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1 FINITE TREES AND THE NECESSARY USE OF LARGE CARDINALS by Harvey M. Friedman Department of Mathematics Ohio State University [email protected] www.math.ohio-state.edu/~friedman/ January 10, 1998 We introduce the basic concept of insertion rule that speci- fies the placement of new vertices into finite trees. We prove that every “good” insertion rule generates a tree with simple structural properties in the style of classical Ramsey theory. This is proved using large cardinal axioms going well beyond the usual axioms for mathematics. And this result cannot be proved without these large cardinal axioms. We also prove that every insertion rule greedily generates a tree with these same structual properties. It is also nec-essary and sufficient to use the same large cardinals. The results suggest a new area of research - "greedy Ramsey theory." A partial ordering is a pair (X, £ ), where X is a nonempty set, and £ is reflexive, transitive, and antisymmetric. The ancestors of x in X are just the y < x. A tree T = (V, £ ) is a partial ordering with a least element (root), where the the ancestors of any x in V form a finite linearly ordered set under ≤. If x < y and for no z is x < z < y, then we say that y is a child of x and x is the parent of y. V = V(T) is the set of vertices of the tree T = (V, £ ). Every vertex other than the root has a unique parent; i.e., is a child. For finite rooted trees, T 1 T 2 means that T 1 ,T 2 have the same root, and if x is the parent of y in T 1 , then x is the parent of y in T 2 . I.e., no parent/child bond is broken by going from T 1 to T 2 . Let N = {1,2,. ..}. A k-tree is a finite rooted tree whose root is and whose children are k element subsets of N. The trivial k-tree is the k-tree with the single vertex . We write [N] k be the set of all k element subsets N and [N] k+ for [N] k { }. We use £ * for the standard reverse lexico- graphic ordering on [N] k , in which sets are compared accor-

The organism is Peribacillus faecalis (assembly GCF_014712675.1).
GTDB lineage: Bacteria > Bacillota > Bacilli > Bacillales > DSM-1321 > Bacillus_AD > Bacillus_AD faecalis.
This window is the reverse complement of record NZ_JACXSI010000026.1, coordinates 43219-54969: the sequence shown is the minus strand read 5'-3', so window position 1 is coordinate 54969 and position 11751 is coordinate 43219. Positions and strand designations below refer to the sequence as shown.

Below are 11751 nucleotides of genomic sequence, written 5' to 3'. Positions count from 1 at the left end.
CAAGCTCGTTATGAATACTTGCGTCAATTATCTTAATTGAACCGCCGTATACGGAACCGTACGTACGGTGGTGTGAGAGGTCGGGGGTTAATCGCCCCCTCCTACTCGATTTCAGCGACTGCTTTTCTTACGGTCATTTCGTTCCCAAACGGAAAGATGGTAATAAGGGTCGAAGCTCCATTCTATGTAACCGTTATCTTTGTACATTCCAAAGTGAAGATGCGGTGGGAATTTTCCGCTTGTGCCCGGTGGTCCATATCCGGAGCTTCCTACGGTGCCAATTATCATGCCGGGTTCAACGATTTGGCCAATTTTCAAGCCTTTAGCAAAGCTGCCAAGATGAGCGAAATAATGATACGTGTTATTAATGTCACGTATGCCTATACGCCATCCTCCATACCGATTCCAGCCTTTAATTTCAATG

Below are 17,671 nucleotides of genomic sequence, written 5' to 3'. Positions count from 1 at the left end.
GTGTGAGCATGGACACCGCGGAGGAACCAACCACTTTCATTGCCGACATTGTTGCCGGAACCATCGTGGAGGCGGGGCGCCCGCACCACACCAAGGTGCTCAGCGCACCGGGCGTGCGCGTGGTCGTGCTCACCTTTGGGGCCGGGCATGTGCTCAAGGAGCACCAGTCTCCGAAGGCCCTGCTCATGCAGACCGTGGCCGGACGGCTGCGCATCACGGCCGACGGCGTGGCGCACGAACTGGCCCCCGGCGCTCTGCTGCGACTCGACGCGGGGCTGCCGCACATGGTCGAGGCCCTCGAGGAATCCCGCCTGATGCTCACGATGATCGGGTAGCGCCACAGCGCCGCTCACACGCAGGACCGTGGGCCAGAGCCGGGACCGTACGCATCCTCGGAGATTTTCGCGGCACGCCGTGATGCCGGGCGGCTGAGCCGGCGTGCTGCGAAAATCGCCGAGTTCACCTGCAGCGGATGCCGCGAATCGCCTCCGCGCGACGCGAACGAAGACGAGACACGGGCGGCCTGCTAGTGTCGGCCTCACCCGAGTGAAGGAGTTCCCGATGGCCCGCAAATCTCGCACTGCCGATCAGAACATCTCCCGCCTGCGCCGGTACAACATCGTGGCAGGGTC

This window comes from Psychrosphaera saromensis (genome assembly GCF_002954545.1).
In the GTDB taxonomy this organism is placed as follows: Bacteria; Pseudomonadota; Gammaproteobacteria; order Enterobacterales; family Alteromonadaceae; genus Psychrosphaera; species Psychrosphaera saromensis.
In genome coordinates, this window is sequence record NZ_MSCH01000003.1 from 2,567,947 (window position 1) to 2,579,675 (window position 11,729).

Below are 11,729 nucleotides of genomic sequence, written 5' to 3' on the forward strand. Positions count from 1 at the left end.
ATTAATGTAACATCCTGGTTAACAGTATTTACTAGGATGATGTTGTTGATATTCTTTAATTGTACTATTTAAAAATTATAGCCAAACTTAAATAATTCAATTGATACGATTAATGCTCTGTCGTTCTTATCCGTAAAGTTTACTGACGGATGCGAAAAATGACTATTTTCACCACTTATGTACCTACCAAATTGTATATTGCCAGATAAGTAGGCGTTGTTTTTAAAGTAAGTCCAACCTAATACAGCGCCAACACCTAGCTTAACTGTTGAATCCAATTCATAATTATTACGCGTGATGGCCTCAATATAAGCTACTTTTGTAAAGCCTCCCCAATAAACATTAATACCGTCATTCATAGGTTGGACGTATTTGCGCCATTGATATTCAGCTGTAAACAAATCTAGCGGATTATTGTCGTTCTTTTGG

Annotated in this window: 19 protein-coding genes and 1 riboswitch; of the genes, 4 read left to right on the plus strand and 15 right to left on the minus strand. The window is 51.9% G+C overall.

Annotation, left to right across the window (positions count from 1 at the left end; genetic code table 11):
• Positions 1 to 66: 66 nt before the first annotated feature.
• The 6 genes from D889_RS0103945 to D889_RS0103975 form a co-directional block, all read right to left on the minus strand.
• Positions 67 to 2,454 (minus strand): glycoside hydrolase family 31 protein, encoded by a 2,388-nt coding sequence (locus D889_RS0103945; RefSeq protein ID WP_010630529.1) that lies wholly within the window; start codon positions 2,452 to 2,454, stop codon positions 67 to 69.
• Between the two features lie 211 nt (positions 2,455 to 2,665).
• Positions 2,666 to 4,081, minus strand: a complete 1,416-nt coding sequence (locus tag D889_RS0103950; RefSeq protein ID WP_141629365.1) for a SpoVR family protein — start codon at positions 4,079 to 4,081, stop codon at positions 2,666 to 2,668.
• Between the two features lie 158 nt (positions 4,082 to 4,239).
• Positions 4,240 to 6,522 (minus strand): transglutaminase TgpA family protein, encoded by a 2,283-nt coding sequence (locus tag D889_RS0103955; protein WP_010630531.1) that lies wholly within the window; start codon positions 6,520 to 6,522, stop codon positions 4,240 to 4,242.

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2 ding to the lexicographic ordering on N k after the sets are placed in strictly descending order. We extend this linear ordering to [N] k+ by placing at the top. Let T be a k-tree and x [N] k . We say that x dominates T if and only if for all y Ch(T), we have x >* y. Insertion rules specify the placement of new, dominating, vertices into trees. Formally, an insertion rule on TR(k) is a function f defined on exactly the pairs (T,x), where T is a k-tree and x [N] k dominates T, where each defined f(T,x) lies in V(T). How do we use an insertion rule on TR(k)? Let A [N] k be finite and write A = v 1 <* . .. <* v n . Construct k-trees T 0 ... T n as follows. T 0 is the trivial k-tree. T i+1 is the k- tree obtained by inserting v i+1 into T i as a new child of the vertex f(T i ,v i+1 ). We write T i+1 = T i /v i+1 ,f(T i ,v i+1 ). Clearly Ch(T n ) = A. In this way, f generates a unique k-tree with any finite subset of [N] k as its children.
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